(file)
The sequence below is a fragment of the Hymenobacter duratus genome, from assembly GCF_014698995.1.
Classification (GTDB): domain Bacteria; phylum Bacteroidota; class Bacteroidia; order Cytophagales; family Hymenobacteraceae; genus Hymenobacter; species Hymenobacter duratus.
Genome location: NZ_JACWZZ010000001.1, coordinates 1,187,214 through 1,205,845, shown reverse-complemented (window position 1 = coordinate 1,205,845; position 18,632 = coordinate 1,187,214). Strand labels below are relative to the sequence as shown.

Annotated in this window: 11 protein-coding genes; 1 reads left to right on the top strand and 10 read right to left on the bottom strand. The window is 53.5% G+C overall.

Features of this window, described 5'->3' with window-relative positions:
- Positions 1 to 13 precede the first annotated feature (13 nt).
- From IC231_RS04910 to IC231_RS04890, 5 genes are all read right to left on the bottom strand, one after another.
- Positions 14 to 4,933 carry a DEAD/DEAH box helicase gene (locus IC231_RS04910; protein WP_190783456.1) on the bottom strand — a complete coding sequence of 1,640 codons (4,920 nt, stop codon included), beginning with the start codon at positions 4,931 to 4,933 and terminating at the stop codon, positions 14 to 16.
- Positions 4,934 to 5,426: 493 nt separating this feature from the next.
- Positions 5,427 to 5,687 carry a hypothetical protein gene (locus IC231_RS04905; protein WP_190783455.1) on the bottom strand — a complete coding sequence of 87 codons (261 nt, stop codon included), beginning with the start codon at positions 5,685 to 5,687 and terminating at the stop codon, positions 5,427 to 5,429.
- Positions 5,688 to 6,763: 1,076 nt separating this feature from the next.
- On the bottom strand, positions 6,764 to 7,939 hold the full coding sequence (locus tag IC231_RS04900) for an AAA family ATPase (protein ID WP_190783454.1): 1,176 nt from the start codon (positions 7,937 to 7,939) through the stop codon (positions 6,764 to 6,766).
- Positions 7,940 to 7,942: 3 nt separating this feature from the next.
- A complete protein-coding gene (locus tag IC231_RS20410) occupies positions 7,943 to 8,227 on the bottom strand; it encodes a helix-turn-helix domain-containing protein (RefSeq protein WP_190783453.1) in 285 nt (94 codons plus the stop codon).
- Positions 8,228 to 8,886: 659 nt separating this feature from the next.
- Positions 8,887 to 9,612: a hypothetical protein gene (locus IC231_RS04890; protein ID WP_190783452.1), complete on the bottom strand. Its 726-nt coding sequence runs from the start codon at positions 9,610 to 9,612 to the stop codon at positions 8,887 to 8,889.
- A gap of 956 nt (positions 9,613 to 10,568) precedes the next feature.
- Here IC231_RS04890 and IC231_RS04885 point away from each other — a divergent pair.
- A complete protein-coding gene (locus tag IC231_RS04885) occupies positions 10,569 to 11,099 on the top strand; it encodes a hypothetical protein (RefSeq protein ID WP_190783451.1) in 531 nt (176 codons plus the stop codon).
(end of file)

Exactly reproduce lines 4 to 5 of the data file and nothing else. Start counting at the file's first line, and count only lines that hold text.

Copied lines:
Annotated in this window: 11 protein-coding genes; 1 reads left to right on the top strand and 10 read right to left on the bottom strand. The window is 53.5% G+C overall.

Features of this window, described 5'->3' with window-relative positions: